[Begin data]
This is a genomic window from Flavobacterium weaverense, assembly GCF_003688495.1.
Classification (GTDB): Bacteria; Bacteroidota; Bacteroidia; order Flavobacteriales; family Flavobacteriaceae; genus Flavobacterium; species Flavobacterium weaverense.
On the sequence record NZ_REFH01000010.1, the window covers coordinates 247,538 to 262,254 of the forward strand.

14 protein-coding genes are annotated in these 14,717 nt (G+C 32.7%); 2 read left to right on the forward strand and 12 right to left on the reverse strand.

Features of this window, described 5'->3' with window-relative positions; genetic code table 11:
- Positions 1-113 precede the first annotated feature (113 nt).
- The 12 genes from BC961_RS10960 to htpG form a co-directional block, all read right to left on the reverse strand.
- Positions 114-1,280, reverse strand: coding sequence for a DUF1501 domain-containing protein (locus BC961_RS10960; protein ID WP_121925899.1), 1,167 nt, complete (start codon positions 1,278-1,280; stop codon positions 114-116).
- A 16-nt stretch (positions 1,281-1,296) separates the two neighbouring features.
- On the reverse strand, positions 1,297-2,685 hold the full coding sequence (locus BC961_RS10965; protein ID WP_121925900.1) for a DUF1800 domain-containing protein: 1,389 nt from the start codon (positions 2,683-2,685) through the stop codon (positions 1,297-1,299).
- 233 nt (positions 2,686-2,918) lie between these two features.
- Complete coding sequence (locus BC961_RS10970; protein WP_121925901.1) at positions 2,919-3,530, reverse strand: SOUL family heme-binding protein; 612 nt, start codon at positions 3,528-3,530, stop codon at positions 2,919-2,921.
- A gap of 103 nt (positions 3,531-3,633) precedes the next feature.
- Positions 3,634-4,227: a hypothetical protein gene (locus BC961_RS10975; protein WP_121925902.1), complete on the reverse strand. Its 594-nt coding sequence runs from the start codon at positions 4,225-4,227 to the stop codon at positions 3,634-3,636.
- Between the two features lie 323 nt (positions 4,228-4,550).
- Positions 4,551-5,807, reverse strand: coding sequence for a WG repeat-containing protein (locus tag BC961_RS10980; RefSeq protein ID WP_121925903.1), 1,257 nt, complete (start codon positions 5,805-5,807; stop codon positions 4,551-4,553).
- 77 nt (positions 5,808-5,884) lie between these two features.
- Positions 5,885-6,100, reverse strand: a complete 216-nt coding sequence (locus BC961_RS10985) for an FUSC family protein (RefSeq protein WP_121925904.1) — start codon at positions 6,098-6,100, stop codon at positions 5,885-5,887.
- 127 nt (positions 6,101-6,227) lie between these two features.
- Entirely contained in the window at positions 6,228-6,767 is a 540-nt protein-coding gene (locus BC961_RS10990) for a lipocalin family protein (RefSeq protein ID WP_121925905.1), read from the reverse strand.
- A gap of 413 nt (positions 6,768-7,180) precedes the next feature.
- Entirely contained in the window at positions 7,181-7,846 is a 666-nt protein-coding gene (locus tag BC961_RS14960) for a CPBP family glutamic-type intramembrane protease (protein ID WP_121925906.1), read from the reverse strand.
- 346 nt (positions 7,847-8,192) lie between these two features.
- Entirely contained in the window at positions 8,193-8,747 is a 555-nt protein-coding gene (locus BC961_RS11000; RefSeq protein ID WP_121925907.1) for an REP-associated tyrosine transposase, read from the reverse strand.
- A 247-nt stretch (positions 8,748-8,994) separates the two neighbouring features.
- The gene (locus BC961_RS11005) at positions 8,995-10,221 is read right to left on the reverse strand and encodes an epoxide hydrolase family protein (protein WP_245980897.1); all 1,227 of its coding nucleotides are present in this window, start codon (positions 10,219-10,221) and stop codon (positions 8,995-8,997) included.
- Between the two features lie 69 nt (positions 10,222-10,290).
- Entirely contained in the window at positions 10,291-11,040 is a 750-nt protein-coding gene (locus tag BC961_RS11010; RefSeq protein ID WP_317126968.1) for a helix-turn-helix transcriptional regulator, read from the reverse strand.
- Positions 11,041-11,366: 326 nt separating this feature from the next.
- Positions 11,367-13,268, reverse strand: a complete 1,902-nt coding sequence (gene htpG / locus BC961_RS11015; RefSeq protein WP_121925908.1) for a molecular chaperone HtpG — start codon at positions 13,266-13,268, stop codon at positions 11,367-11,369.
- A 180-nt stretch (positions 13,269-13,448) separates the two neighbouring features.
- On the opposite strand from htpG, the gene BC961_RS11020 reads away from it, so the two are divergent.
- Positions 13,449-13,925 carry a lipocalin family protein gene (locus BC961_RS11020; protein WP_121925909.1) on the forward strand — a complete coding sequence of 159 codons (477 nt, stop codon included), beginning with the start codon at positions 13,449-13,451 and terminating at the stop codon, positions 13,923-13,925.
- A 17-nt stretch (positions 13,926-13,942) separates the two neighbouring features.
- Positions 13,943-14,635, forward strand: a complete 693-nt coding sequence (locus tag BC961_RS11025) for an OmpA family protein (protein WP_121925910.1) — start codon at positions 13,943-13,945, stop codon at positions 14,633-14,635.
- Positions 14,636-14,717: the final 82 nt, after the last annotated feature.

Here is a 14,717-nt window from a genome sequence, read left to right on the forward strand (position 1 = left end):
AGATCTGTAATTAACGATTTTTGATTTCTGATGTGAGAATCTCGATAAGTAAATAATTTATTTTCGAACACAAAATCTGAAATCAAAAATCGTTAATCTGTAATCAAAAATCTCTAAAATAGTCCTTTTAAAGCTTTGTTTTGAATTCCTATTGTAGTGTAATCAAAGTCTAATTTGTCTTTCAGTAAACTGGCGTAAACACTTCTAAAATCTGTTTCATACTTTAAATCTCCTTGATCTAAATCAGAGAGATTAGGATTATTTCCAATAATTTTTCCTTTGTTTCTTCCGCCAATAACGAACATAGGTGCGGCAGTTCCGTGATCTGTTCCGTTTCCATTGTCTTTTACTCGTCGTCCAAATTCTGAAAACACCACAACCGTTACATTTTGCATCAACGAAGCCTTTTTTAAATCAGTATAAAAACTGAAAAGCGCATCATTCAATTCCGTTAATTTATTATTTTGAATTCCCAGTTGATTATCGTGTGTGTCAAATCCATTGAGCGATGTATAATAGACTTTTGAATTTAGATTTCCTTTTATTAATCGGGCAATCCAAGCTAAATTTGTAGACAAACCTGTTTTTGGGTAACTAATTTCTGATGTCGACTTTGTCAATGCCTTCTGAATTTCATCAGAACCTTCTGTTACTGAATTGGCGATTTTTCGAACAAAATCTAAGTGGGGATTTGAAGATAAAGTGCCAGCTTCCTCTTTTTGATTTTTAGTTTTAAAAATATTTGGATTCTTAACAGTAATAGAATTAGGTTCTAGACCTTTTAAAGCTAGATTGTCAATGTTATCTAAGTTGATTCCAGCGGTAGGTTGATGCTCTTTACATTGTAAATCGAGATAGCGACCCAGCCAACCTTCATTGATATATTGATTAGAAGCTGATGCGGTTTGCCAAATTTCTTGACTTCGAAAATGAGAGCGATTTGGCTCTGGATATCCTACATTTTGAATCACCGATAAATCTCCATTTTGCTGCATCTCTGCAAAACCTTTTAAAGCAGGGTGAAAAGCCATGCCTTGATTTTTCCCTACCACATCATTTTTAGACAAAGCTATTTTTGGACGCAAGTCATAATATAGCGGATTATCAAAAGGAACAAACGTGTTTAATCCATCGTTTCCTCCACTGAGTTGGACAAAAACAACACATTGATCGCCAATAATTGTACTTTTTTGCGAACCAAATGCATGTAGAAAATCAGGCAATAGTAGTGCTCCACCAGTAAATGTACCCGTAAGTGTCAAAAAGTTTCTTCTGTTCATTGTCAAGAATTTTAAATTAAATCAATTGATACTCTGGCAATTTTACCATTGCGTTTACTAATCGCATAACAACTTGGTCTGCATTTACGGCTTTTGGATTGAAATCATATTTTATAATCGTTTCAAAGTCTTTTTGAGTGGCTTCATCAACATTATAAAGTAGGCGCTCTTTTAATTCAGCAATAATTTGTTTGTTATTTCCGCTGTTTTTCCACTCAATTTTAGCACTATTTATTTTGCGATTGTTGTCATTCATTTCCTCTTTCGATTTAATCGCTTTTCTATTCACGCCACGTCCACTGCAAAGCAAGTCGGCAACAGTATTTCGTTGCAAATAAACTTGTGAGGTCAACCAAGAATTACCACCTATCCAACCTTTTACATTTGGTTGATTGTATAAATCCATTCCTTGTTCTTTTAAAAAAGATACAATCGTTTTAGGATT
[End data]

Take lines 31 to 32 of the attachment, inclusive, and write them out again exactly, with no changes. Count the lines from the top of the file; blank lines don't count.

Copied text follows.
- A 180-nt stretch (positions 13,269-13,448) separates the two neighbouring features.
- On the opposite strand from htpG, the gene BC961_RS11020 reads away from it, so the two are divergent.